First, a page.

Safety is top priority for Hood to Coast 2017 runners - KPTV - FOX 12

Safety is top priority for Hood to Coast 2017 runners

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While runners have prepared their bodies for the race of their life, staff and volunteers with Oregon's Hood to Coast relay have prepared to make runners safe too.

The relay, about 200 miles long, is a physical race to the end. According to runners, it is also a mental game where your teammates fuel your drive to succeed. 

“Its an opportunity to challenge yourself regardless of your fitness level," said Nicole Andergard, a runner with the Transplant Trotters. “That camaraderie of getting out of the van at night and cheering your teammates on, that goes so far."

On Friday morning, thousands will start their run. The Transplant Trotters are one group who said they are prepared for anything. 

“We are a team made entirely of organ recipients, organ donors and family members of those who have donated," said Andergard. 

The night before the big run, the team sat down and talked about safety over a few sandwiches.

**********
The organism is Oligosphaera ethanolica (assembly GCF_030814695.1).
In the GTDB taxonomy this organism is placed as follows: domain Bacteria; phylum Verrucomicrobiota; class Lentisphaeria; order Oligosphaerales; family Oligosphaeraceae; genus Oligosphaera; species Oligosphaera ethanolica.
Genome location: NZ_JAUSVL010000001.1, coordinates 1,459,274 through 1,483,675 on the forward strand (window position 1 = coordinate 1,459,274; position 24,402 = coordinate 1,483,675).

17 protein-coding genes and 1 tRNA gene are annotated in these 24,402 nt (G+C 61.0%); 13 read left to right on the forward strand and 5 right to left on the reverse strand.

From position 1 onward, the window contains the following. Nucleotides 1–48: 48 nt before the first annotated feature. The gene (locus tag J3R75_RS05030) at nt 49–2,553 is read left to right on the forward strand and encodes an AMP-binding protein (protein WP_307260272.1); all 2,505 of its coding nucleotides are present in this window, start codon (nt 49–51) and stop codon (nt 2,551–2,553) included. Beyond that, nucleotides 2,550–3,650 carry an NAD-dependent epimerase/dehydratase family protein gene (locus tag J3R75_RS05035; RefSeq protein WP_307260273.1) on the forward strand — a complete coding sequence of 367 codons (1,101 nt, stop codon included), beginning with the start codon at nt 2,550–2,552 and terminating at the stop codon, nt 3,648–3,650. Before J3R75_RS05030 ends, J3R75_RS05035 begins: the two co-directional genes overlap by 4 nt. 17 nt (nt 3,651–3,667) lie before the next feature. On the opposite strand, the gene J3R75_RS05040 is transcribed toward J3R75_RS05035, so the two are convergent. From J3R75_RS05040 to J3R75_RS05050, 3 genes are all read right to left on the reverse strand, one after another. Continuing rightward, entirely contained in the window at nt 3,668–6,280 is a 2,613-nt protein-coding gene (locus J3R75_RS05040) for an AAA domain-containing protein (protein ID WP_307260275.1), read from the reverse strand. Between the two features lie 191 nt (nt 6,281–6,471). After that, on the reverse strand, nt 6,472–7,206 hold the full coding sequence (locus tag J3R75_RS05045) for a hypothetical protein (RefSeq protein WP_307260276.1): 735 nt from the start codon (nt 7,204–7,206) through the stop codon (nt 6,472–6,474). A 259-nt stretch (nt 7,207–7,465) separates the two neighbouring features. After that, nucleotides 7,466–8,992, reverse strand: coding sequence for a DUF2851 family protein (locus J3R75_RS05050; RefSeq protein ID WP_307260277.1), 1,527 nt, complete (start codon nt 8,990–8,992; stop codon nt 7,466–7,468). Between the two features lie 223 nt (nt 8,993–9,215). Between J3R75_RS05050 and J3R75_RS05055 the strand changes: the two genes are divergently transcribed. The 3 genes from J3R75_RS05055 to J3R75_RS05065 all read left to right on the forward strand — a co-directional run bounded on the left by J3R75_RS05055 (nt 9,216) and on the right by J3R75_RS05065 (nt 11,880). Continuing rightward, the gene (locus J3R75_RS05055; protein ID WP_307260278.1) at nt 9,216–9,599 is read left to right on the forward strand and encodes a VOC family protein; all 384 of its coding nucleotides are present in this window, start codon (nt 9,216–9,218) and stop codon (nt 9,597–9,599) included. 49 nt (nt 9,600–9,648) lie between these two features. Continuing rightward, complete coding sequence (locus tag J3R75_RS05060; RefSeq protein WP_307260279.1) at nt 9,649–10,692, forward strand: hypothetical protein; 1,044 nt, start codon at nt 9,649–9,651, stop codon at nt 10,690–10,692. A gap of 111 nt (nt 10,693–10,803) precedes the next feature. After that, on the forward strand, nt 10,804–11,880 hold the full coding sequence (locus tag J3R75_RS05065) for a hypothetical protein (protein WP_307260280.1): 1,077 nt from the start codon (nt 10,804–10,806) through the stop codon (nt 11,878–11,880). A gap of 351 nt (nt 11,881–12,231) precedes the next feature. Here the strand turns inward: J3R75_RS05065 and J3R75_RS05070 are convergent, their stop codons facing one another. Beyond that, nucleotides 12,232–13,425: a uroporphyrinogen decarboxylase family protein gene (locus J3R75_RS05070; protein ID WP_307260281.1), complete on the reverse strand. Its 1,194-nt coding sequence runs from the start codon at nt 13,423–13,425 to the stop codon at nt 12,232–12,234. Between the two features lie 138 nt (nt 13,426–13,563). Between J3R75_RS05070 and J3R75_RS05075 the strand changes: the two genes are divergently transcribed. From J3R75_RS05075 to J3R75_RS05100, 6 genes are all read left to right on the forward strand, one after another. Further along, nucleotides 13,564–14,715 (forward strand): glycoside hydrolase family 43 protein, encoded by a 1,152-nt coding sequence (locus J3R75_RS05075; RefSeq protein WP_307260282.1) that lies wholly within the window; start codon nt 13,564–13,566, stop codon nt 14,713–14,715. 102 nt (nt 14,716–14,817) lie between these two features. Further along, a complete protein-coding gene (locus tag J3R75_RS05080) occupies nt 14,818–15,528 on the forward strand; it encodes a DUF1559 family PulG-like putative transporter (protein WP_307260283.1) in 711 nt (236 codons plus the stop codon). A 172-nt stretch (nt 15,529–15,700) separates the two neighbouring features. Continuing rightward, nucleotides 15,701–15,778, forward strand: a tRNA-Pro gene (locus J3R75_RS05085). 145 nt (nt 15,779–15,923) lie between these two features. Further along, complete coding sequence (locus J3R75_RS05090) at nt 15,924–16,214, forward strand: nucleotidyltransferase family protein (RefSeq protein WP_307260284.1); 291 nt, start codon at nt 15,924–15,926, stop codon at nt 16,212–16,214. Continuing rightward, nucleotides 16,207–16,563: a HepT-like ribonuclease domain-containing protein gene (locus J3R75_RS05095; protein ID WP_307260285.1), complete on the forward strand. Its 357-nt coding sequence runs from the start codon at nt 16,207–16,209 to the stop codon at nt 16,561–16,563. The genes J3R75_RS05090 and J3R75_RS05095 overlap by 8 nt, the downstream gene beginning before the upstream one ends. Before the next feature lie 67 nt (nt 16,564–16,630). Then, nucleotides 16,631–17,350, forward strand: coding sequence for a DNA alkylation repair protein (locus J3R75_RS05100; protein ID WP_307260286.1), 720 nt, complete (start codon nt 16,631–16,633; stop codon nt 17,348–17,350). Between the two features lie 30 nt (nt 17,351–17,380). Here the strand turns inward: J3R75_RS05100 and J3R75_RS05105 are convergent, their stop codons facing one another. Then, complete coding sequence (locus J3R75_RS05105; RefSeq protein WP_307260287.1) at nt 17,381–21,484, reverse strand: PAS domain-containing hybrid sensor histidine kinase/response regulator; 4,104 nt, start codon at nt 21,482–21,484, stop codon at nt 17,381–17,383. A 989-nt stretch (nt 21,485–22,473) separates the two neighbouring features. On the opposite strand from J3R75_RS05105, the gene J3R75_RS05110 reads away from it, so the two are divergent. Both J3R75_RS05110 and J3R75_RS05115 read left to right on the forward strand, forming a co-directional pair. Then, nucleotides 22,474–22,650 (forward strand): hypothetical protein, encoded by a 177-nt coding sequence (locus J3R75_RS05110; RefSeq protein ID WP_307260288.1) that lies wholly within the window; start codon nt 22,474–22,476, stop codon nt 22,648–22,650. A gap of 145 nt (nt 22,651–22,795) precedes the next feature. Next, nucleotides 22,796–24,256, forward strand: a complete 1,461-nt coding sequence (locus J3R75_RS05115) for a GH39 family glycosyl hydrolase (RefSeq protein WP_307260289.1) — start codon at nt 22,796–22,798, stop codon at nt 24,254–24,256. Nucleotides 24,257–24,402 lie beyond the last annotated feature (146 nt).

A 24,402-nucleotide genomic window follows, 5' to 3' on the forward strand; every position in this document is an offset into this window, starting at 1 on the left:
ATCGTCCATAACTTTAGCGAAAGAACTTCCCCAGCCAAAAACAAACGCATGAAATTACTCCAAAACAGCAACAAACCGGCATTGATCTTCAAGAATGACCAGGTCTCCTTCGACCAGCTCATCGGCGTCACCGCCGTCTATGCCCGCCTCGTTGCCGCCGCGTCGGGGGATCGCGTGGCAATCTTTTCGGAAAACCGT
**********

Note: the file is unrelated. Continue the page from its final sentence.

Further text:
One runner said, “Do not stop to talk to volunteers as you’re getting ready to pull in for the exchanges." This is part of the regulations for the relay that stemmed from a 2008 incident where a runner was hit by a passing car. 

Runners can no longer use headphones to cover their ears, and other safety gear is required.

“We’re really good about wearing the safety vests at night, and having the head lamps on in the front and the blinking light in the back," Andergard said.

For the Transplant Trotters, safety went a bit further.

“We actually had a girl succumb to near heat stroke last year on our team and she was picked up by the EMS and they drove her to the exchange and she was fine and able to rejoin us," said Andergard.

On Thursday night, the team packed their medication for the long ride and anything else they needed.

“Some years we’re faster than others you know the heat sometimes slows us down there are many things that change that so we just stick to our excellent document and we keep up,” Andergard said.

The annual run is not for the timid, but runners agreed seeing the finish line is far worth the wait.

Volunteers also had to watch videos to prepare for the race as well. The extra set of eyes and ears are essential to helping out along the course.

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